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Elhadi M. Yahia and Martin Tiznado Hernandez

`Keitt' mangoes (Mangifera indica L.) were stored for 0 to 5 days at 20C in a continuous flow of an insecticidal low-O2 atmosphere (0.2% to to 0.3%, balance N2). Fruit were evaluated every day after exposure to a low-O2 atmosphere and again after being held in air at 20C for 5 days. There was no fruit injury, organoleptic fruit quality was not lowered due to the low-O2 atmosphere, and fruit ripened normally. These results indicate that applying low-O2 atmospheres postharvest can be used to control insects in mangoes.

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Abd. Shukor Rahman

Controlled-atmosphere (CA) storage of fruits employing low O2 and/or elevated CO2 have been used to reduce respiration and other associated metabolic activities. Papaya fruit cv. Eksofika were exposed to 2%, 5%, and 21% (air) O2 for 4 weeks at 12C. The CO2 production rates of fruit previously stored in 2% and 5% O2 were suppressed during storage, but increased upon transfer to air at 20C. Carbon dioxide production rates of low-oxygen stored fruits were slightly lower than the air-stored fruit during transfer to air, indicating a slight residual effect of low O2 on the respiratory activity of the fruit. This was highly evident in fruit stored in 2% O2 for 4 weeks. Ethylene production rates were not affected by prior storage of fruit in low-O2 atmosphere. Anaerobic metabolism did not occur in fruit stored in 2% O2 for 4 weeks, as evidenced by the RQ values close to unity and the absence of ethanol from the headspace of the respired gas. The total sugar content of ripe fruit at color score 5, previously stored in low-O2 atmosphere for 4 weeks, were not significantly different from the air-stored fruit.

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Hisashi Kato-Noguchi

Carrot (Daucus carota L.) root shreds were stored under a continuous flow of 0.5% and 2% O2 (balance N2) or air at 5 °C to investigate the effect of low O2 atmosphere on respiratory metabolism, particularly on lactate dehydrogenase (LDH) activity and its isozyme composition. Low O2 atmospheres caused a decrease in CO2 production and an increase in lactate concentration and LDH activity compared to air. By day 2, CO2 production rate decreased 0.4- and 0.5-fold, lactate increased 3.5- and 2.2-fold, and LDH activity increased 2.3- and 1.7-fold in carrot shreds stored in 0.5% and 2% O2, respectively, compared to samples in air. Based on nondenaturing electrophoresis, LDH isozyme composition analysis revealed five bands consisting of a tetrameric enzyme with subunits encoded by two different Ldh genes. Changes in staining intensity of the isozymes indicated that the increase in LDH activity in carrots under low O2 atmospheres resulted from increased enzyme synthesis and that there was preferential induction of one Ldh gene. These results suggest that lactic acid fermentation may be accelerated more under 0.5% than 2% O2 atmospheres due to greater expression of the Ldh genes.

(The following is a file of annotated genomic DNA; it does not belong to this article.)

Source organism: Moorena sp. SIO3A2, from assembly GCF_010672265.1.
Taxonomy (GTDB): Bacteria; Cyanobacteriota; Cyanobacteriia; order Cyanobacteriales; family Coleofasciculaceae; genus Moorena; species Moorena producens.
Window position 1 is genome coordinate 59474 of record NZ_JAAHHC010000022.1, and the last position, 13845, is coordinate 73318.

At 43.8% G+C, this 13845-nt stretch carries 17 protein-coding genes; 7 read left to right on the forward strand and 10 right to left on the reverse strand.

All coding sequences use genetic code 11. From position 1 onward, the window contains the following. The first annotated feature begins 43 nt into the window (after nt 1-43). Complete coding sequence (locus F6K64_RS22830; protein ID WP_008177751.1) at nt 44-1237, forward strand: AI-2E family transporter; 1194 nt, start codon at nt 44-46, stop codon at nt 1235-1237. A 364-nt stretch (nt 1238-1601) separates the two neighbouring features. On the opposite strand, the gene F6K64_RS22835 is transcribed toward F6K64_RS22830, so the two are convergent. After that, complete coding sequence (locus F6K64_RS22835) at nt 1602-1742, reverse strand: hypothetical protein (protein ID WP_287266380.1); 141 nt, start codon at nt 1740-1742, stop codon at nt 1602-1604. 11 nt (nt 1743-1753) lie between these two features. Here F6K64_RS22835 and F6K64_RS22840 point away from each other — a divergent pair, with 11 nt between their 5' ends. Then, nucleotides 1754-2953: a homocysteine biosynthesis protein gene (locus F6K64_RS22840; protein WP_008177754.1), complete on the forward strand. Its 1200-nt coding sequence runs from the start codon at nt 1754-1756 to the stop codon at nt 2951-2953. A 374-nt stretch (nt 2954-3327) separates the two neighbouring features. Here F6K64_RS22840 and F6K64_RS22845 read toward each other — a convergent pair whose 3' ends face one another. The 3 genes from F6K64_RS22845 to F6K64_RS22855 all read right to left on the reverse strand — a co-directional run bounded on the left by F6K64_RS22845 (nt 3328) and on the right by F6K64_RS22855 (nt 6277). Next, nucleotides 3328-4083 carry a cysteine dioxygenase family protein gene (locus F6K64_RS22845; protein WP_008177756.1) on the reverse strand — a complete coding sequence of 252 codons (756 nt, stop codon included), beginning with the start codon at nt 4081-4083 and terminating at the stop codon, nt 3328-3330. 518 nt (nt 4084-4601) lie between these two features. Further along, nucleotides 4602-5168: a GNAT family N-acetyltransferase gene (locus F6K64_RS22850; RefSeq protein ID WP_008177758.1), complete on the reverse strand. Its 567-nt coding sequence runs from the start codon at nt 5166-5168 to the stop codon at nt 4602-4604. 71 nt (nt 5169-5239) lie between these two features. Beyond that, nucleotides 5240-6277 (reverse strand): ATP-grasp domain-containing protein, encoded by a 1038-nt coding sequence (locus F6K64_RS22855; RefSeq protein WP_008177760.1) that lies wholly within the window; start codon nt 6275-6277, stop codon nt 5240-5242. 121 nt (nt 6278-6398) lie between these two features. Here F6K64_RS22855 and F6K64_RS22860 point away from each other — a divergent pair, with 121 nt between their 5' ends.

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Abd-Shukor A. Rahman, Donald J. Huber, and Jeffrey K. Brecht

Bell pepper (Capsicum annuum L., var. `Jupiter') fruit stored in 1.5%, 5%, or 10% O2, or in air at 20C for24 hours were compared to determine the residual effect of low-O, storage on respiration after transfer to air. The lowest O2 concentration (1.5%) exerted the greatest residual effect on bell pepper fruit CO2 production and O2, uptake. No ethanol was detected in the headspace gas of fruit stored in 1.5% O2. Carbon dioxide production continued to be suppressed for ≈ 24 hours after transfer from 1.5% O2 to air. Exposure to 5% O2, for 24 hours resulted in less suppression of CO, production and O2 uptake upon transfer to air, while 10% O2 exerted no residual effect. Extending the storage period in 1.5% O2 to 72 hours extended the residual effect from 24 to 48 hours. Ethylene production was not affected by storage in 1.5% or 4% O2 for 24 or 72 hours. The residual effect exhibited in whole fruit was not apparent in mitochondria isolated from bell pepper stored in 1.5% or 4% O2.